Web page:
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Jenab
January 2nd, 2005, 12:27 PM
I once made a software purchase and received, as a bonus gift, a game whose name I have forgotten.

It was one of those science-fiction "future history" kinds of role playing games, where the player pretended to be the viewpoint character in the story. It was first person: the player saw the NPCs through the viewpoint character's eyes.

The graphics were pretty realistic, maybe the best that could be done at the time this game was released.

The plot of the game's story was that Earth was running out of resources and had to acquire more land and minerals from another planet. The United Nations was to be in charge of a secret project to gain access to this other world.

The viewpoint character (I've forgotten his name) was a young soldier selected to be assigned to the secret UN project. He was given a briefing along with some other project selectees, in which a middle aged female professor showed a documentary film about how the UN World5 program, created to model the socio-economic destiny of Earth's people, showed that a complete collapse of civilization had become unavoidable, with worldwide famine and wars, and the possible extinction of mankind, unless this secret UN project to exploit the resources of another planet were a success.

The viewpoint character was very impressed with this demonstration, and he left the briefing convinced that he should do as much as he can to save the "human race."

A short time later, the viewpoint character departs Earth for the other planet by means of some kind of long-range teleportation machine.

Another character - also a young man, though bald and given to cynicism - was not convinced that the briefing was telling the whole truth. He said that drugs were being given (in the food and drink) to the project's military inductees in order to make them obedient and gullible. He said that he was taking other drugs to counter the effects of the UN's drugs.

The young bald fellow came under official suspicion at some point, and he disappeared suddenly from the story - presumably murdered by the UN brass. But before he disappeared, he revealed to the viewpoint character that the "spacesuits" which the project's marines had to wear on the surface of the other planet were programmed to kill the soldiers who wore them, in the event of a "suit breech." When they could not deny the truth of the matter, the UN authorities explained that the lethal mechanism was a mercy device intended to spare the soldier a much more painful and prolonged death from exposure to the planet's atmosphere.

The spacesuit also prevents direct visual contact with the outside; the soldier wearing the suit is shown closed-circuit TV images of his surroundings in real time. This is explained, too, somehow or other, though I forget the details.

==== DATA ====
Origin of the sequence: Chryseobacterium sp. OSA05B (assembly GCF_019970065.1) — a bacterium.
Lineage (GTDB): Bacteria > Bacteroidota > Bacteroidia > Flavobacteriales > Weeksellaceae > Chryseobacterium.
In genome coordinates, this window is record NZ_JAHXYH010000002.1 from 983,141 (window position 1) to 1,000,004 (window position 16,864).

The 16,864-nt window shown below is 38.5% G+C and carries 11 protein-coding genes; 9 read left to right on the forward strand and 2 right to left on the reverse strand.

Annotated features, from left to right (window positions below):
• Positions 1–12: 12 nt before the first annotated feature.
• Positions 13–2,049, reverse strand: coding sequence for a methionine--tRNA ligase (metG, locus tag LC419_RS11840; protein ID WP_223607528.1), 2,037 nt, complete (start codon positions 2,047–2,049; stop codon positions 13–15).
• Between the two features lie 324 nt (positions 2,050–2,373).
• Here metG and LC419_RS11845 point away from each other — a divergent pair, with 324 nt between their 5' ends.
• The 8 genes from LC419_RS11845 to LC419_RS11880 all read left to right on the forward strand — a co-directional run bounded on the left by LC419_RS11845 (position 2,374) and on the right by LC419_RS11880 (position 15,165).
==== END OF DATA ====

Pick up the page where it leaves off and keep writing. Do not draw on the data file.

The planet was inhabited by "bugs," or creatures who appeared to be bugs, nearly all of which were deadly slashers and biters. The job of the UN marines was to kill the bugs, so that "miners" and other workers could do their jobs safely.

One day, while in the UN's extraterrestrial command post, the viewpoint character meets, in the canteen, the middle aged female professor who gave the briefing. She seemed despondent, disillusioned, and unwilling to talk. Not long afterward, she simply disappears, and there is evidence that she'd simply taken off her suit and walked away.

Walked away? On the unlivable surface of another planet?

Okay, the mystery (and the political situation) starts to come unraveled fast at this point. The UN secret project is a sham. The soldiers are told lies. There are indeed drugs in the food and drink, intended to overcome any suspicion of inconsistency in those lies. The interplanetary teleporter is a stage-prop; the soldiers never leave Earth. The spacesuits do, indeed, have lethal mechanisms built into them, but the reason isn't mercy - it is to preserve the conspiracy of the power-hungry UN leaders. The "bugs" are in reality human beings, against whom the UN soldiers have unwittingly been sent to fight.

In one of the possible endings of the game, the viewpoint character lies dying on the ground following what he believed was a "bug attack." His suit informs him that he will be given, per UN regulations, 15 seconds to make peace with the god or goddess of his choice. During that 15 seconds, as the viewpoint character is panicking, his helmet is removed by a pretty young woman, and the last thing he ever sees is her smile as he says, "They are human..."

Does anyone know more about this game, such as its title and publisher?

Jerry Abbott